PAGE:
He also acknowledged his wife Audra and two daughters who enabled him to get off-farm and serve on sector groups – including dealing with a 1am raid by the herd into the maize silage crop on the morning of his maiden speech.

“My time in Feds has also prepared me for this role, from gaining knowledge around a myriad of issues to trying to find compromise amongst that broad church that is the Federated Farmers National Council, to the most difficult challenge of all: presenting at a select committee and trying to understand what the hell the question they just asked me actually meant in English!”

Good luck to anyone trying to drown him out in debate in the House. “Just remember I am used to shouting instructions to people two paddocks away without a microphone.”

Farming has been given a raw deal by decision-makers

Miles Anderson said he was drawn into politics “mainly because I feel farming has been given a raw deal by decision-makers who, for the most part, don’t understand the first thing about the rural sector”.

The newly minted National MP for Waitaki brings plenty of life and business experience to the House. He grew up on the family farm his great-grandfather settled as one of 11 children – “only one channel, and black and white, I suppose” – and his parents fostered a work ethic and resilience in all of them.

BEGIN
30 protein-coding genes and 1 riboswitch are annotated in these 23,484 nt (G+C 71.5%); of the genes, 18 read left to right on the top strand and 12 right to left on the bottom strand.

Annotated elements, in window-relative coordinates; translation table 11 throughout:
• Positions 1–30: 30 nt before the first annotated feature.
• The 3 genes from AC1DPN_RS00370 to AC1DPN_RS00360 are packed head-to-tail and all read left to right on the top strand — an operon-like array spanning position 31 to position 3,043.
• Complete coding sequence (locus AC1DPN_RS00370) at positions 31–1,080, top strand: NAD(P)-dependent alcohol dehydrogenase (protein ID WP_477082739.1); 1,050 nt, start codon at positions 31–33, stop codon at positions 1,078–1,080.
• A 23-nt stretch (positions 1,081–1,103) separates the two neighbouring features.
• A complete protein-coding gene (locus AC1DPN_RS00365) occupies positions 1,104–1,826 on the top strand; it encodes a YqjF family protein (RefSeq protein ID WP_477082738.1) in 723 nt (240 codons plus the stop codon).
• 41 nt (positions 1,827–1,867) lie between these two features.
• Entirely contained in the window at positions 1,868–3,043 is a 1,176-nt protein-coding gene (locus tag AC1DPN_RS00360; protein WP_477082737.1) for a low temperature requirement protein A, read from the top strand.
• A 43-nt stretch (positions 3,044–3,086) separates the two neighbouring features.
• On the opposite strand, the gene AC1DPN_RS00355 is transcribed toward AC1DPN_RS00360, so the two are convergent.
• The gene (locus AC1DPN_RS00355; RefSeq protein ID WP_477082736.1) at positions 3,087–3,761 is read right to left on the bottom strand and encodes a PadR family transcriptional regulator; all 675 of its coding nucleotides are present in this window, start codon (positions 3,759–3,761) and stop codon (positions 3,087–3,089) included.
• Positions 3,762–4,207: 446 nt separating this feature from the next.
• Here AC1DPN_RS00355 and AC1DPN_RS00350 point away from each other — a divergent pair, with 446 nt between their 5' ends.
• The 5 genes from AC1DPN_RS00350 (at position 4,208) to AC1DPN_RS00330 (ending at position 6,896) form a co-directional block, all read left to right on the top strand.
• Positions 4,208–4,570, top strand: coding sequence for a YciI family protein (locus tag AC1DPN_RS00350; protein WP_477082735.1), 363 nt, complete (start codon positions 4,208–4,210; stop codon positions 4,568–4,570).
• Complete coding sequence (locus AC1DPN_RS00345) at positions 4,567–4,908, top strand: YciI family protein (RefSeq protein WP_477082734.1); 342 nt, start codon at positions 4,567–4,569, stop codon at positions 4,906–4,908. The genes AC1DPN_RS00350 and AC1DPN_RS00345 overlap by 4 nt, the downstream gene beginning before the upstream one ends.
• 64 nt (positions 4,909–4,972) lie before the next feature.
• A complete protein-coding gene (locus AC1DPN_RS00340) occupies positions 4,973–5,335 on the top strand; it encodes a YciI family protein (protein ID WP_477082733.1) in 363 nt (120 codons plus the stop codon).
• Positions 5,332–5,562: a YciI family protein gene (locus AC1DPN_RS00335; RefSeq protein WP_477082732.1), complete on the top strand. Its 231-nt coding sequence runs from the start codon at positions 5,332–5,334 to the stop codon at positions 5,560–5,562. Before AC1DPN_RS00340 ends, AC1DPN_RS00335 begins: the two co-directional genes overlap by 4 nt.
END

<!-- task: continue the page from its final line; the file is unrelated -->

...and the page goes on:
As a school leaver, and through the Rogernomics era, Anderson worked in the commercial affairs division of the Justice Department, dealing with the regulatory functions of company law and bankruptcies.  

After gaining a degree in agriculture, he worked in a livestock pregnancy-scanning business in the pioneering days of that technology. 

In 2004, he and his wife Kim took over the family farm, and after 21 seasons and scanning 4.5 million sheep, “it was time to hang up the tools”. 

Then began a long association with Federated Farmers, which culminated in him becoming national chair of the Meat & Wool Industry Group.

National MP Miles Anderson says one if his priorities is to reduce red tape and encourage investment in water storage.

Farming sentiment is the worst he’s ever seen, he said.